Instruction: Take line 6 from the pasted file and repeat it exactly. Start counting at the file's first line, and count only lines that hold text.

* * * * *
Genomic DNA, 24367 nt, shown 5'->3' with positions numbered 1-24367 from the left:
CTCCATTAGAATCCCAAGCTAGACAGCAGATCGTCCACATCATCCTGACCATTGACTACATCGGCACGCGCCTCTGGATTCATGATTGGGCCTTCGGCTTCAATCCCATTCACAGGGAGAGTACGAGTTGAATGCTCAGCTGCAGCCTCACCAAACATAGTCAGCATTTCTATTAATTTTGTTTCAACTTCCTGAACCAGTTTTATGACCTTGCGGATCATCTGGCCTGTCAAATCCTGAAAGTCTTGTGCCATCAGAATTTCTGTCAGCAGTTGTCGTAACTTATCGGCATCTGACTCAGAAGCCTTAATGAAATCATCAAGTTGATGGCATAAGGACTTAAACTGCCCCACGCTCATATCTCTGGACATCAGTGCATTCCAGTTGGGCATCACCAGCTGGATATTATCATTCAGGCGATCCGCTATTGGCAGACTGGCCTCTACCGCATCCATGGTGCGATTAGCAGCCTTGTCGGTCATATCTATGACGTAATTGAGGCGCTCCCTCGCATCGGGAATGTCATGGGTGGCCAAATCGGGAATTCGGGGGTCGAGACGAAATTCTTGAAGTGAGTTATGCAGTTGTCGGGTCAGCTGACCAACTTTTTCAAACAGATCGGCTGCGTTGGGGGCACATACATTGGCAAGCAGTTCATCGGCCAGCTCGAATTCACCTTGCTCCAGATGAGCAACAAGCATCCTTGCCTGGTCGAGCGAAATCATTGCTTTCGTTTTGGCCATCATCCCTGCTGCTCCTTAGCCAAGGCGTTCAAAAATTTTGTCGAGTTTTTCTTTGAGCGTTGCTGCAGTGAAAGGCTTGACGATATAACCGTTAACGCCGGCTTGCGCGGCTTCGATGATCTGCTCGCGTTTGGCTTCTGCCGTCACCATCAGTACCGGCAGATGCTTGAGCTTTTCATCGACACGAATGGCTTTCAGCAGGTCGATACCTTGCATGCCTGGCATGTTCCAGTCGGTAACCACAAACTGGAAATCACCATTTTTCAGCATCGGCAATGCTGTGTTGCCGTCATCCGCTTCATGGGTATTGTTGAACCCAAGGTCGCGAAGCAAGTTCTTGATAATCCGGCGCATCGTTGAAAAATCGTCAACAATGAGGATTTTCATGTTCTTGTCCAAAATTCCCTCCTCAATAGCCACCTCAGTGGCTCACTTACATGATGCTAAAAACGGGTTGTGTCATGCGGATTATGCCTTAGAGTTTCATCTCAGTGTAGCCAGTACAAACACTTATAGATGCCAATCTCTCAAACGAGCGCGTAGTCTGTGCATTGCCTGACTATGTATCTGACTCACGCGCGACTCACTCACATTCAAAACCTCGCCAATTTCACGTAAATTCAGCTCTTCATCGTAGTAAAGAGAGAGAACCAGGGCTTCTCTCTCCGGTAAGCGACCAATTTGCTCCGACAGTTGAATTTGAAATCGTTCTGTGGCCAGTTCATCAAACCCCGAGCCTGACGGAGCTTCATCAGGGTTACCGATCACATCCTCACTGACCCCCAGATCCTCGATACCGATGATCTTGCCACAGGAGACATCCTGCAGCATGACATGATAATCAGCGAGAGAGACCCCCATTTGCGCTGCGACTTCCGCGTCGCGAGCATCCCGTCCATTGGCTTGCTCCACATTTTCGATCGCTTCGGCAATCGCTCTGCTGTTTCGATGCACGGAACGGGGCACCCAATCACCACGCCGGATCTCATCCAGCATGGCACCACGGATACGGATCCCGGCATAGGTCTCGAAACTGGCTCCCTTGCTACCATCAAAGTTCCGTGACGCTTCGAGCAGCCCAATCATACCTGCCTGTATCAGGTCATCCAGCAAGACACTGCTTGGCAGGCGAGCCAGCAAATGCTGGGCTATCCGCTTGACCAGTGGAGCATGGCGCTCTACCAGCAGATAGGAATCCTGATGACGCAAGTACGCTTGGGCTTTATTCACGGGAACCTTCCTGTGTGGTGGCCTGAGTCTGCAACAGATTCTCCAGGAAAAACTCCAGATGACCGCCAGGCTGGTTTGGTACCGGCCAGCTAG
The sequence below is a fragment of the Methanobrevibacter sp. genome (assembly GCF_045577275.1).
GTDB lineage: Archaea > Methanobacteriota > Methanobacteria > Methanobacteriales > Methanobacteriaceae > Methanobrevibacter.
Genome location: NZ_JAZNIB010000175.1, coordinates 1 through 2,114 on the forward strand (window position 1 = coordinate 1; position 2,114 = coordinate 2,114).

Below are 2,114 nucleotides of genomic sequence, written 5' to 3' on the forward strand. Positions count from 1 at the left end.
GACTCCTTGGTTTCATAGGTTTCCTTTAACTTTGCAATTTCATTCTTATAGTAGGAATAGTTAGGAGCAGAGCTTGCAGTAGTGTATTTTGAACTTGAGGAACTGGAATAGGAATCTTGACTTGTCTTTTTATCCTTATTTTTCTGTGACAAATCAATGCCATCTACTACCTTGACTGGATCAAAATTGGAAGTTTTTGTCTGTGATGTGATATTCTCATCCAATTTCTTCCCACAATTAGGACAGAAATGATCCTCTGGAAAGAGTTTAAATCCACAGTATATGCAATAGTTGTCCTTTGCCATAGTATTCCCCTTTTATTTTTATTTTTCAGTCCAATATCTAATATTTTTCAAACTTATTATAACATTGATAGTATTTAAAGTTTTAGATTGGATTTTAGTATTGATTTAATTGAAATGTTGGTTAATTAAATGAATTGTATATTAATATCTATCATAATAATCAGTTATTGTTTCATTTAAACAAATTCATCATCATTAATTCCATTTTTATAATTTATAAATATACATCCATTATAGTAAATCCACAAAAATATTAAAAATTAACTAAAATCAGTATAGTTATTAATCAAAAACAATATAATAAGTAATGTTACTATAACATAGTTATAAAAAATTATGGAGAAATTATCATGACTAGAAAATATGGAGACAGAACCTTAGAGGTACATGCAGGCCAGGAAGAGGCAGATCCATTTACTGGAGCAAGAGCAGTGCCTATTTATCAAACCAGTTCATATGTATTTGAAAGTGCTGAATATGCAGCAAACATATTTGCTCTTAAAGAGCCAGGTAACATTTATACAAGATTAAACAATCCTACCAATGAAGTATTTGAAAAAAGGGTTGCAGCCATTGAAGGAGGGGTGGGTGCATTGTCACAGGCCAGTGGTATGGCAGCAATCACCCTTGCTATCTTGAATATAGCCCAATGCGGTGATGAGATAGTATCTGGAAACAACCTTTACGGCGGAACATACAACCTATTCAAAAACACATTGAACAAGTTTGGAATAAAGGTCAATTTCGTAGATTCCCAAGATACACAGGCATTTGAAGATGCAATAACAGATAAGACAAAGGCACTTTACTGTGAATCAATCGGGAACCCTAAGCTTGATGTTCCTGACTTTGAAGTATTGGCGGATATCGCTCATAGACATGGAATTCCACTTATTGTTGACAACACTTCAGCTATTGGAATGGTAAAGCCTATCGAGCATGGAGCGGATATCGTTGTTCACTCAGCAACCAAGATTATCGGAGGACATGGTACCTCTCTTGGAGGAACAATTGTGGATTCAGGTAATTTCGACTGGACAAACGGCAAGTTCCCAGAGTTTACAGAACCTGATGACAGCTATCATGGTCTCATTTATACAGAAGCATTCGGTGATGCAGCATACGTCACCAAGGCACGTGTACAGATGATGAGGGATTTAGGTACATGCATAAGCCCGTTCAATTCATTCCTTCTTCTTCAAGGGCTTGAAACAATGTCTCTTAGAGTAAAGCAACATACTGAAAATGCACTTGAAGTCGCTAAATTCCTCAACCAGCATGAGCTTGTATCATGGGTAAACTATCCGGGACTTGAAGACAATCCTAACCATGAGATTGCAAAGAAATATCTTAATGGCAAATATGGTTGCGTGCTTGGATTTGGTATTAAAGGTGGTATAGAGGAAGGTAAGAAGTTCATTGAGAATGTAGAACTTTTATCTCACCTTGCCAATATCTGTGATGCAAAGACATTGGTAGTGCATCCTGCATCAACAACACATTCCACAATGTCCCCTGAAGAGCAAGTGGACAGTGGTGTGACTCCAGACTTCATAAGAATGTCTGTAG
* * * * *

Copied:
Below are 2,114 nucleotides of genomic sequence, written 5' to 3' on the forward strand. Positions count from 1 at the left end.